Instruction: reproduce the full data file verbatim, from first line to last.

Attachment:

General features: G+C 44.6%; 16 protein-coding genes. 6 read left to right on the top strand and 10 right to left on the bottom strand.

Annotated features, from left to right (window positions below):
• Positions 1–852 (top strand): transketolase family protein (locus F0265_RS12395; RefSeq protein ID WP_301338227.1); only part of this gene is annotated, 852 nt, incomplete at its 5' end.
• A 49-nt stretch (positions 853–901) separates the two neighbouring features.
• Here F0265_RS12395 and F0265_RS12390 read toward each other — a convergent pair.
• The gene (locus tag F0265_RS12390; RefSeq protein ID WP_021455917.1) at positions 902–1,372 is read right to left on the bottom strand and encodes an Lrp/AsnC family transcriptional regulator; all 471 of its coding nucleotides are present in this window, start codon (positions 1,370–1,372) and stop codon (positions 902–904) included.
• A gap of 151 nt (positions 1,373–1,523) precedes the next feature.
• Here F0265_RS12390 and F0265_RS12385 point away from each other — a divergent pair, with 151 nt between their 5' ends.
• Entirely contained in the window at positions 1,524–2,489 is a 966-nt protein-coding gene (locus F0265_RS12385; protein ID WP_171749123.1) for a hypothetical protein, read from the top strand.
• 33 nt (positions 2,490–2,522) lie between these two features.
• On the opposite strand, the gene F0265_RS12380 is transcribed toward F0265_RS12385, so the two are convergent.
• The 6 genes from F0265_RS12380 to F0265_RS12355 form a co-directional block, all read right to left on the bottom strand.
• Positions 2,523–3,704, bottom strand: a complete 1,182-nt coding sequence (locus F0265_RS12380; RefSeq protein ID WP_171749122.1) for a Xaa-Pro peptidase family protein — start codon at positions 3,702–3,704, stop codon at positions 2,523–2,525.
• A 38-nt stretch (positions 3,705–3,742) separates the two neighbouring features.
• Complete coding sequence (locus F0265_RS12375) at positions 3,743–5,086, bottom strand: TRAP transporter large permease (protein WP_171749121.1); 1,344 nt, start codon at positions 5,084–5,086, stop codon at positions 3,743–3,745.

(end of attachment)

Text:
General features: G+C 44.6%; 16 protein-coding genes. 6 read left to right on the top strand and 10 right to left on the bottom strand.

Annotated features, from left to right (window positions below):
• Positions 1–852 (top strand): transketolase family protein (locus F0265_RS12395; RefSeq protein ID WP_301338227.1); only part of this gene is annotated, 852 nt, incomplete at its 5' end.
• A 49-nt stretch (positions 853–901) separates the two neighbouring features.
• Here F0265_RS12395 and F0265_RS12390 read toward each other — a convergent pair.
• The gene (locus tag F0265_RS12390; RefSeq protein ID WP_021455917.1) at positions 902–1,372 is read right to left on the bottom strand and encodes an Lrp/AsnC family transcriptional regulator; all 471 of its coding nucleotides are present in this window, start codon (positions 1,370–1,372) and stop codon (positions 902–904) included.
• A gap of 151 nt (positions 1,373–1,523) precedes the next feature.
• Here F0265_RS12390 and F0265_RS12385 point away from each other — a divergent pair, with 151 nt between their 5' ends.
• Entirely contained in the window at positions 1,524–2,489 is a 966-nt protein-coding gene (locus F0265_RS12385; protein ID WP_171749123.1) for a hypothetical protein, read from the top strand.
• 33 nt (positions 2,490–2,522) lie between these two features.
• On the opposite strand, the gene F0265_RS12380 is transcribed toward F0265_RS12385, so the two are convergent.
• The 6 genes from F0265_RS12380 to F0265_RS12355 form a co-directional block, all read right to left on the bottom strand.
• Positions 2,523–3,704, bottom strand: a complete 1,182-nt coding sequence (locus F0265_RS12380; RefSeq protein ID WP_171749122.1) for a Xaa-Pro peptidase family protein — start codon at positions 3,702–3,704, stop codon at positions 2,523–2,525.
• A 38-nt stretch (positions 3,705–3,742) separates the two neighbouring features.
• Complete coding sequence (locus F0265_RS12375) at positions 3,743–5,086, bottom strand: TRAP transporter large permease (protein WP_171749121.1); 1,344 nt, start codon at positions 5,084–5,086, stop codon at positions 3,743–3,745.